just my .02

GrdStorm, are you talking about Roy's BJJ 101 series? Roy has a few intermediate-advanced videos out. Check out his armlock series.

I like them both. Jen's guard passing and his whole guard series are top notch. you know the material is good because even though the production values are "home video" quality, you forget about all that because the instruction is so good.

"However he does not teach anything that you can't get from a GOOD and thorough BJJ instructor with a month's worth of training"


I have to disagree with you.  First off, I don't think that someone with "6 months of solid training" can be considered "advanced".

I personally have been grappling for 10 years, and have taught many other people as well.  There is ABSOLUTELY NO WAY that a person could LEARN everything that is on all of Roy Harris' videos in a single month, I don't care WHO the instructor is!!  (NOT EVEN ROY HARRIS HIMSELF!!) 

If someone trained very diligently, they could easily spend a month of training on EACH AND EVERY video, whether it be Harris, Jen, or anyone else who puts out a decent video, for that matter.  I respect your "opinion," but it doesn't make much sense to me.  I know quite a few blue belts with 2, 3, or even 4 years of experience that are still learning new things from Roy's tapes, even after watching them a dozen times!!

Bottom line:  It's one thing to "watch and have" a training video.  It's a whole other thing to get on the mats, train what you've seen, and become PROFICIENT in pulling each move off a high percentage of the time.

My definitions for BJJ:

Total Beginner: Has less than 1 year of training

Beginner: Has less than 3 years of training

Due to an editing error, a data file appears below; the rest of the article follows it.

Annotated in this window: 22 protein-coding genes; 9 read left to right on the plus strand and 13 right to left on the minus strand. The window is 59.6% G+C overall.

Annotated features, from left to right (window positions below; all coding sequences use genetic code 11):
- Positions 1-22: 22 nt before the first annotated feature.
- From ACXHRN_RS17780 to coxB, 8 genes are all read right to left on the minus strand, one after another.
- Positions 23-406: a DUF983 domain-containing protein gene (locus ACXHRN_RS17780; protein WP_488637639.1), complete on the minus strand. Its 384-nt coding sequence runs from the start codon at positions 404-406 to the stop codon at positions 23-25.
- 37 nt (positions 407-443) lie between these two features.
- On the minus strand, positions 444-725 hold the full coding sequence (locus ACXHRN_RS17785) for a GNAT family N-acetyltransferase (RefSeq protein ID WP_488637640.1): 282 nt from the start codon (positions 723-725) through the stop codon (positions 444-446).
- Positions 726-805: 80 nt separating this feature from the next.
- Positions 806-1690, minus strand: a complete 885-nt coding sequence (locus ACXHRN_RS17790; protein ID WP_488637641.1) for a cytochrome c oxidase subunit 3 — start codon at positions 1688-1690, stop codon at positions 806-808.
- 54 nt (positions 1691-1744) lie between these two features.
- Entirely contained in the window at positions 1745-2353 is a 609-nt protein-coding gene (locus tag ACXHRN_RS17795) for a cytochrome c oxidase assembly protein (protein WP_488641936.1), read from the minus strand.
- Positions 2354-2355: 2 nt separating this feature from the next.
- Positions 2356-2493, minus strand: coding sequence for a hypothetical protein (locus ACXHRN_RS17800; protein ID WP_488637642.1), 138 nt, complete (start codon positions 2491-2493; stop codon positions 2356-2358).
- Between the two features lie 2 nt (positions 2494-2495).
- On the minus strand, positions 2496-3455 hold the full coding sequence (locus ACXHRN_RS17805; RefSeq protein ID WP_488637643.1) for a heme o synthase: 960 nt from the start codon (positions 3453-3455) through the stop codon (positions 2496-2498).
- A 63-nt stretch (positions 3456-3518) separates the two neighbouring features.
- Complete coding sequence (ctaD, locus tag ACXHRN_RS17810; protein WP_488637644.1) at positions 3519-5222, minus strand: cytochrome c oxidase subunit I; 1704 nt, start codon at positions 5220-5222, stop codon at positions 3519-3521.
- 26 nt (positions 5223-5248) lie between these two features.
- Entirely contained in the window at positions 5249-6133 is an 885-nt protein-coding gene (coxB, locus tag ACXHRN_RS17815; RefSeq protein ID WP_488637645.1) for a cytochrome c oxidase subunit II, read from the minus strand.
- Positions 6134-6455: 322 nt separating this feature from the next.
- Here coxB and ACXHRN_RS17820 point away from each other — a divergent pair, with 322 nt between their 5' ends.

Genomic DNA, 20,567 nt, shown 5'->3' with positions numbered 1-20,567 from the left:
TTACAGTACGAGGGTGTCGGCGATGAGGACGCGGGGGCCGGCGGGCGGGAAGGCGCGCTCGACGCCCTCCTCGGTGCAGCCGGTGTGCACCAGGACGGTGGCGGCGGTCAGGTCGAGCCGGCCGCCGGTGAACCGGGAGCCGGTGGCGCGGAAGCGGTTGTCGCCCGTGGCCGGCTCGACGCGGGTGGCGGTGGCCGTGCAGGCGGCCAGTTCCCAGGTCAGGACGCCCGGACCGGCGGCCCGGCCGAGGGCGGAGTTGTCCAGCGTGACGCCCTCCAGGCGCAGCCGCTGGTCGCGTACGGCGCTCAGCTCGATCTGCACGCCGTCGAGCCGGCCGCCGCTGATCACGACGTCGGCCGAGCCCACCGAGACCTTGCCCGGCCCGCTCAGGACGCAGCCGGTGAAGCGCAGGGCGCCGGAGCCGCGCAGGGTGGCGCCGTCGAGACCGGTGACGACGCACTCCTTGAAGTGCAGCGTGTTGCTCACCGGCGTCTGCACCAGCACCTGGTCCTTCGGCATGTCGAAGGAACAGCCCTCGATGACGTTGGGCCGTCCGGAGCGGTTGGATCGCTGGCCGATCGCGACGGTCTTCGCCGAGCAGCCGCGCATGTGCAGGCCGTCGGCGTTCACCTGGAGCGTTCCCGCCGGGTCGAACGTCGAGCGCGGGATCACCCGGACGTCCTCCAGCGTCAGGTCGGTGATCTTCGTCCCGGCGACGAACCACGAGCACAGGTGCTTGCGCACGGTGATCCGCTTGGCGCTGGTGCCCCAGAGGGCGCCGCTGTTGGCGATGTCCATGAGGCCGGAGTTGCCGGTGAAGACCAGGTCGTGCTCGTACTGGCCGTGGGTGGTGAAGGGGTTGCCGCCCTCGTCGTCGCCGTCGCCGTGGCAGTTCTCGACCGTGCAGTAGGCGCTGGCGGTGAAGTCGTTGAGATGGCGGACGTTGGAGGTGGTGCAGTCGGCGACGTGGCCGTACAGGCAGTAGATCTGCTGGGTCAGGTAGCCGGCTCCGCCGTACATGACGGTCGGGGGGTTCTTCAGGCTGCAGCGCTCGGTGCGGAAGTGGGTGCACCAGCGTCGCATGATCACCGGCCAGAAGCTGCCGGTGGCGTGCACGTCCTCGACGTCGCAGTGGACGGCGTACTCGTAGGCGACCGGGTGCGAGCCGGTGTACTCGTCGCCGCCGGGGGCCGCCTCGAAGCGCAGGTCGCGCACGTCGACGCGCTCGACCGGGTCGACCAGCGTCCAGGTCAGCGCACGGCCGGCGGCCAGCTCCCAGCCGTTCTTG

Advanced: Has more than 6 years of training

And these aren't even good definitions: Not everyone does the same quality of training in a given year, and not everyone learns at the same rate.

MY opinions.......




They are both good and it definitely is not an either/or. There is not much overlap.

When I first watched BJJ 101 I had been training for about a year, and I thought to myself "Yeah I know all that."

Then I watched it again when I had been training for two years and I got a lot out of it. A lot of smaller details that he shows but that didn't register in my brain at the time. The more you know, the more realize how much you don't know.

6 months == advanced... good one.

I knew I'd get flamed for the *advanced* comment :)

I meant advanced in that a person with 6 months of solid training could better understand theory and body mechanics.

Roy's tapes are great no doubt. I have his BJJ 101 and 201 but if I had to choose between them I'd pick Jen's.

If I were a total beginner I'd pick Roy's.

I also think it's a "both" case.

Roy's 101 and 201 are GREAT for training theory. 101 plus ROY's other instructionals together lays a tremendous foundation for one's game. (I have all of them).